Fisher v. Texas: good for liberals or not so much?

by Madhu Ramankutty

Yesterday morning, SCOTUS finally released its 7-1 decision on the affirmative-action case, Fisher v. University of Texas at Austin. What could have been a landmark, sweeping decision on the use of race-based criteria in granting admission to state universities, was instead a fairly anti-climatic and unsatisfying judgment to send the case back to the lower courts for reevaluation. In fact, parts of the majority opinion seemed like a scolding from Anthony Kennedy, who lamented that the lower courts did not follow Supreme Court precedent to apply “strict scrutiny” to any program that required racial classification.

Now, the University of Texas must demonstrate that its affirmative action program advances the university’s—and state’s—legitimate and compelling educational interest. Many liberals see this decision as a good sign: it might seem that, by avoiding a ruling on the issue of affirmative action, the Court’s conservatives have, in fact, reinforced the structural mechanisms that offer protection from the lingering effects of racism.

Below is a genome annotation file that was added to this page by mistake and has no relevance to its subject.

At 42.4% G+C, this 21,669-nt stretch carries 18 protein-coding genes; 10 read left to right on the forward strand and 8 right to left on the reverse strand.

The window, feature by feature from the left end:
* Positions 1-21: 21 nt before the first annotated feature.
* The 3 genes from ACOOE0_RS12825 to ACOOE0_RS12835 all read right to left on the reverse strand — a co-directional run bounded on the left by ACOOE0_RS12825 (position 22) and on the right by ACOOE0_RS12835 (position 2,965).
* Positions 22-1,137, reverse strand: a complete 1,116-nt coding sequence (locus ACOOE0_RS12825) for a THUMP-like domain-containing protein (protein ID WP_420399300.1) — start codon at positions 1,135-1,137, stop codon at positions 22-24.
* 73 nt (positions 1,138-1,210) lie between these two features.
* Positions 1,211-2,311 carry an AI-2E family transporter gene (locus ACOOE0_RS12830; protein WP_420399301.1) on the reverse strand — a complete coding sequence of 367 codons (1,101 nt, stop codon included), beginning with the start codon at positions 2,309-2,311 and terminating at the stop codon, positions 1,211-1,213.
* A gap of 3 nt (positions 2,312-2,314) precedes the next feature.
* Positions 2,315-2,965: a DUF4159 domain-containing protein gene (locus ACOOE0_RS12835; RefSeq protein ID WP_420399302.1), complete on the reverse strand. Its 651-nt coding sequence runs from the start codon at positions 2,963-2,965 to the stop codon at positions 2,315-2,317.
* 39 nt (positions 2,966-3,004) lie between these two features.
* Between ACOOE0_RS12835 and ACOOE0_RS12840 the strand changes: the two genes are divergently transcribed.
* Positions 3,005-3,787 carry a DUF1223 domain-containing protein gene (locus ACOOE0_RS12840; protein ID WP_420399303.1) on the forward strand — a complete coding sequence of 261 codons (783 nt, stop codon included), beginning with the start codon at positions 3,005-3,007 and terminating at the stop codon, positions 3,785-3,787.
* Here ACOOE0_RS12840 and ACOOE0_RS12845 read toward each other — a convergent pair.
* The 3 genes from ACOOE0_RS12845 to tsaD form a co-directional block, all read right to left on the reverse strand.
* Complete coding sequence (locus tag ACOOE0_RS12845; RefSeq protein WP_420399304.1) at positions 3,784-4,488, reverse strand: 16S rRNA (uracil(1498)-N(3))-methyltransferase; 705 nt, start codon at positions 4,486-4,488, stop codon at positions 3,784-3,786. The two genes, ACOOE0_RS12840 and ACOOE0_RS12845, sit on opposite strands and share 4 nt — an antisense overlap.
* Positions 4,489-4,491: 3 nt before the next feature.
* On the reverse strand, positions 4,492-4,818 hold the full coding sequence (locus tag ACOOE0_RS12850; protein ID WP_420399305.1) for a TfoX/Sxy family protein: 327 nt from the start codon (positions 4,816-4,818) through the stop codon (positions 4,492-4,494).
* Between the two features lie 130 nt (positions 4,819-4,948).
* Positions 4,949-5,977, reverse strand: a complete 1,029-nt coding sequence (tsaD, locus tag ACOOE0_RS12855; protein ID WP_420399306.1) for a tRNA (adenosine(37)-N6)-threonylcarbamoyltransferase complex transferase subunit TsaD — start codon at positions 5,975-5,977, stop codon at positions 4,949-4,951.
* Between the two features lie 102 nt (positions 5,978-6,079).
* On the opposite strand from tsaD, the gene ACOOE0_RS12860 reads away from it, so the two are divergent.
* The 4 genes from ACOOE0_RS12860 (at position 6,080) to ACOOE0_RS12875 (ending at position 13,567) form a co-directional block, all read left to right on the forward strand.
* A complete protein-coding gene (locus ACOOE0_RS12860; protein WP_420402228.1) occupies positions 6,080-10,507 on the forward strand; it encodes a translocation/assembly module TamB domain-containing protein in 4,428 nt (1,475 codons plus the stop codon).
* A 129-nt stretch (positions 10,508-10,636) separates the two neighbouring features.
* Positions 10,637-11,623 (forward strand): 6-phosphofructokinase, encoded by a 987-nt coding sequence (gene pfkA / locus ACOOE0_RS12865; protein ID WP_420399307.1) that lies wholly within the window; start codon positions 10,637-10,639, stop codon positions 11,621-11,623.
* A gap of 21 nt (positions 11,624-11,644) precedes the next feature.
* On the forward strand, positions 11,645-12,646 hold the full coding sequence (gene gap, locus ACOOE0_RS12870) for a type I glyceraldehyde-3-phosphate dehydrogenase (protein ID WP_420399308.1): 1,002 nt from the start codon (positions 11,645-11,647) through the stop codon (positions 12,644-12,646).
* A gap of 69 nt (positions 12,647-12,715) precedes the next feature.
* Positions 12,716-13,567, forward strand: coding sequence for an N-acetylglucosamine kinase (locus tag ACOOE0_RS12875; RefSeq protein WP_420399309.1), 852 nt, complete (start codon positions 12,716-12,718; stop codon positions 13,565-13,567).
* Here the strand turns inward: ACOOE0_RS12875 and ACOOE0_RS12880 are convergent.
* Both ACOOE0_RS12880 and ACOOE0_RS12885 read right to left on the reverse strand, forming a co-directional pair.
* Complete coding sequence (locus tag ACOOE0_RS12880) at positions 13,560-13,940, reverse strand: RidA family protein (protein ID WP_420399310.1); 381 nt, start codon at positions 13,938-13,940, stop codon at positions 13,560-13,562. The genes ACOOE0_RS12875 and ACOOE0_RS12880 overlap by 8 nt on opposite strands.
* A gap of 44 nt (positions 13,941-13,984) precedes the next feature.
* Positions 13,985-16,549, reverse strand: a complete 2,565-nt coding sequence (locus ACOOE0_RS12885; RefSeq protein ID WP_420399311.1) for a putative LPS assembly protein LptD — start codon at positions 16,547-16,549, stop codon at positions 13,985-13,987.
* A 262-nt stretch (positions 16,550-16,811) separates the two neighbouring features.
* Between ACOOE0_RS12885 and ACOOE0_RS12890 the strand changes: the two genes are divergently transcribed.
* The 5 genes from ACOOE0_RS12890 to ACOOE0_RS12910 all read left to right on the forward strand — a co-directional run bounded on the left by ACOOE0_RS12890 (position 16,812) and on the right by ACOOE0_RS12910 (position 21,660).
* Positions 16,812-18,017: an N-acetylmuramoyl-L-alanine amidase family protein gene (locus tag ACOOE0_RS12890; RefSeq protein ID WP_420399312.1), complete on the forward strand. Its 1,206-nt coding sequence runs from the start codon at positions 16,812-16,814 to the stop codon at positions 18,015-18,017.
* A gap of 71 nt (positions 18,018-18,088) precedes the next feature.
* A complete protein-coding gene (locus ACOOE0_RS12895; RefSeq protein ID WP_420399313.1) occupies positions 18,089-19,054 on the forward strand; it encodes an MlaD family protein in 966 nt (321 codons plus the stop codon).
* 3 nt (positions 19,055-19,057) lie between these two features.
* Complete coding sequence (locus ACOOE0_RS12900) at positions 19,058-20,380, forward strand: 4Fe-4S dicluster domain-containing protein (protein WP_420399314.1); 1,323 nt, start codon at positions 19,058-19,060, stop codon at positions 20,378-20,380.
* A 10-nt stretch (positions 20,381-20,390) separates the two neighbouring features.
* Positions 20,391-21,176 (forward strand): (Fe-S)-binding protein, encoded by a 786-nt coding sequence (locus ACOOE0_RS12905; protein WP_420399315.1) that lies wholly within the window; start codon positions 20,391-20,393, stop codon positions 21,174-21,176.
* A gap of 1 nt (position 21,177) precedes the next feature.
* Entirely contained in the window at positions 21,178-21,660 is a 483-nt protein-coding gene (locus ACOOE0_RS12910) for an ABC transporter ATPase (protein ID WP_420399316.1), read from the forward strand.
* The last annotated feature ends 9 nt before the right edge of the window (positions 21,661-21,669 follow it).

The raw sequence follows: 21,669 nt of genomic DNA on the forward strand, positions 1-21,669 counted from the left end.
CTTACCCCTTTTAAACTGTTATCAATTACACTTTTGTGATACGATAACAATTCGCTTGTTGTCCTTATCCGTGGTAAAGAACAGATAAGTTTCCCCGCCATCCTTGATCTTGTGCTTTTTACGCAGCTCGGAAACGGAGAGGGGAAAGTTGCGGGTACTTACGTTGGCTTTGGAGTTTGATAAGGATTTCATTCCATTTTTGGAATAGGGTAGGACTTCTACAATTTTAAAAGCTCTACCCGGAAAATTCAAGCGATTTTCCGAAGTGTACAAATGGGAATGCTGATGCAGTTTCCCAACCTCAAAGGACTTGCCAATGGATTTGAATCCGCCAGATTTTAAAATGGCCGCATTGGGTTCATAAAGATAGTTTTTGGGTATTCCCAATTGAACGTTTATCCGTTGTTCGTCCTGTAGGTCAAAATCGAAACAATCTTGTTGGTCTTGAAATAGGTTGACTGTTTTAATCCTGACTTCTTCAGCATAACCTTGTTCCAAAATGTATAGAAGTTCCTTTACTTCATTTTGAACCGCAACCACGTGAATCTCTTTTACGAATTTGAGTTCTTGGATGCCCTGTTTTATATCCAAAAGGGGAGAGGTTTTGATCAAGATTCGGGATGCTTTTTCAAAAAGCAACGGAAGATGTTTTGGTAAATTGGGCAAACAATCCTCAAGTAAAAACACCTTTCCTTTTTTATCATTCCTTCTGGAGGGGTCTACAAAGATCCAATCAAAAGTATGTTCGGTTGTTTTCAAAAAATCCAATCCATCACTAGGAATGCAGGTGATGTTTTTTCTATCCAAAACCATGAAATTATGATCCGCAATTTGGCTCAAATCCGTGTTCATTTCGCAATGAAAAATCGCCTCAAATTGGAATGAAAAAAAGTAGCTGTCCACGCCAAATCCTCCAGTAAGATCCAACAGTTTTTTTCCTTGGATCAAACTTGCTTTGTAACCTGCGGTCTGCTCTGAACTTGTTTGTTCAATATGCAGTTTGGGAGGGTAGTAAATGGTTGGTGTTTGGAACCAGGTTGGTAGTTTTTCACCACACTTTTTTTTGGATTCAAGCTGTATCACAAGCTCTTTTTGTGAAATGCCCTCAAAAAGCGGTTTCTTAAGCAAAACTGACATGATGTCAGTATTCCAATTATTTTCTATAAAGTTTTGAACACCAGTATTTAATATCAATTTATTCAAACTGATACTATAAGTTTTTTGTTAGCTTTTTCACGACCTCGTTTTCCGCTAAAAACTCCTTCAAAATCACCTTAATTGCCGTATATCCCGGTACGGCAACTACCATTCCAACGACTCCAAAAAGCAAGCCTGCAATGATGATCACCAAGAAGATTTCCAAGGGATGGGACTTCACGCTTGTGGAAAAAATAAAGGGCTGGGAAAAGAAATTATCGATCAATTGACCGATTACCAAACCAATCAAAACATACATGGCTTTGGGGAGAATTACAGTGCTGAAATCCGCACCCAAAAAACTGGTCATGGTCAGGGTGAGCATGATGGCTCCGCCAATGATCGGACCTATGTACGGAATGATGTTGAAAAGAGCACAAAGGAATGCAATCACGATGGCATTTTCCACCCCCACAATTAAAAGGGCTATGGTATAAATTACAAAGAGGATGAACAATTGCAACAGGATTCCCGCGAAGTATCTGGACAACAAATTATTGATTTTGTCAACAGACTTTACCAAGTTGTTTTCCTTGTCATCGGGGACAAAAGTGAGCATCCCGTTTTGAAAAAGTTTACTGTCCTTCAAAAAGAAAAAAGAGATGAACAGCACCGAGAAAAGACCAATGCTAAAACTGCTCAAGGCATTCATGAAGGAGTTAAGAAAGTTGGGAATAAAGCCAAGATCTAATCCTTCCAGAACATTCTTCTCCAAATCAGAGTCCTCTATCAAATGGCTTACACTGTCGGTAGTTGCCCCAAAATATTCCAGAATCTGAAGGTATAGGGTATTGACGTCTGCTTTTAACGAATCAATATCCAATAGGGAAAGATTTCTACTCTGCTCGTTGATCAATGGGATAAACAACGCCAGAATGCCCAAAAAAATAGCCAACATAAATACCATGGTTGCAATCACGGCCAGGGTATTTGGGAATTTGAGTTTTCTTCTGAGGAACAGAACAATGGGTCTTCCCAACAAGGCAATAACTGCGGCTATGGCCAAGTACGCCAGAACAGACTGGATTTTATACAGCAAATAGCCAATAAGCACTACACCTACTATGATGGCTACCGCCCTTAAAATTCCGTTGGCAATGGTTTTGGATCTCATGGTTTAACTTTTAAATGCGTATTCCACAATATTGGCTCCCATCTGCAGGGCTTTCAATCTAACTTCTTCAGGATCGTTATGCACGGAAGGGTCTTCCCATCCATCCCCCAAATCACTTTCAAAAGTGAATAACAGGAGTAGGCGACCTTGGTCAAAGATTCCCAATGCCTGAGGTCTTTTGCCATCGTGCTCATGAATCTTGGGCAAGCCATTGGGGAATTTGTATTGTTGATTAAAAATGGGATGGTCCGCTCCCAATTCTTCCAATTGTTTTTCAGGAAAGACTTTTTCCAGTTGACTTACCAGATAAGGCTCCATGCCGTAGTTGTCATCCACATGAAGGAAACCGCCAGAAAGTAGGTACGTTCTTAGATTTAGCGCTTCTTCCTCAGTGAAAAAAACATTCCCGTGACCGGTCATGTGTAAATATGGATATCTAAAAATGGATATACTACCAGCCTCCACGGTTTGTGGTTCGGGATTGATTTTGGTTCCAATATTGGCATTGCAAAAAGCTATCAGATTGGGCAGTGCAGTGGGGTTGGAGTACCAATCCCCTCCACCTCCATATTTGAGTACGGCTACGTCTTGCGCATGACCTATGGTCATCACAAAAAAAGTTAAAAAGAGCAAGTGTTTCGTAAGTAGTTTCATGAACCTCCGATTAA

Instead, I see a weak court unwilling to answer one of the biggest questions of our time: in America, is race still an issue?

On one hand, if the court had issued a decision in favor of the University of Texas’s affirmative action program, it could have provided holistic support for such programs across the nation. On the other hand, had the court ruled against the University in favor of Ms. Fisher, maybe America could finally engage in a much-needed conversation about the best way to provide extra support to those most vulnerable to discrimination. Perhaps racially based affirmative action would be unconstitutional—but what about socioeconomic-based affirmative action? It seems that with a more courageous court, and a more comprehensive decision, we wouldn’t be left lingering in this confusing state of limbo.

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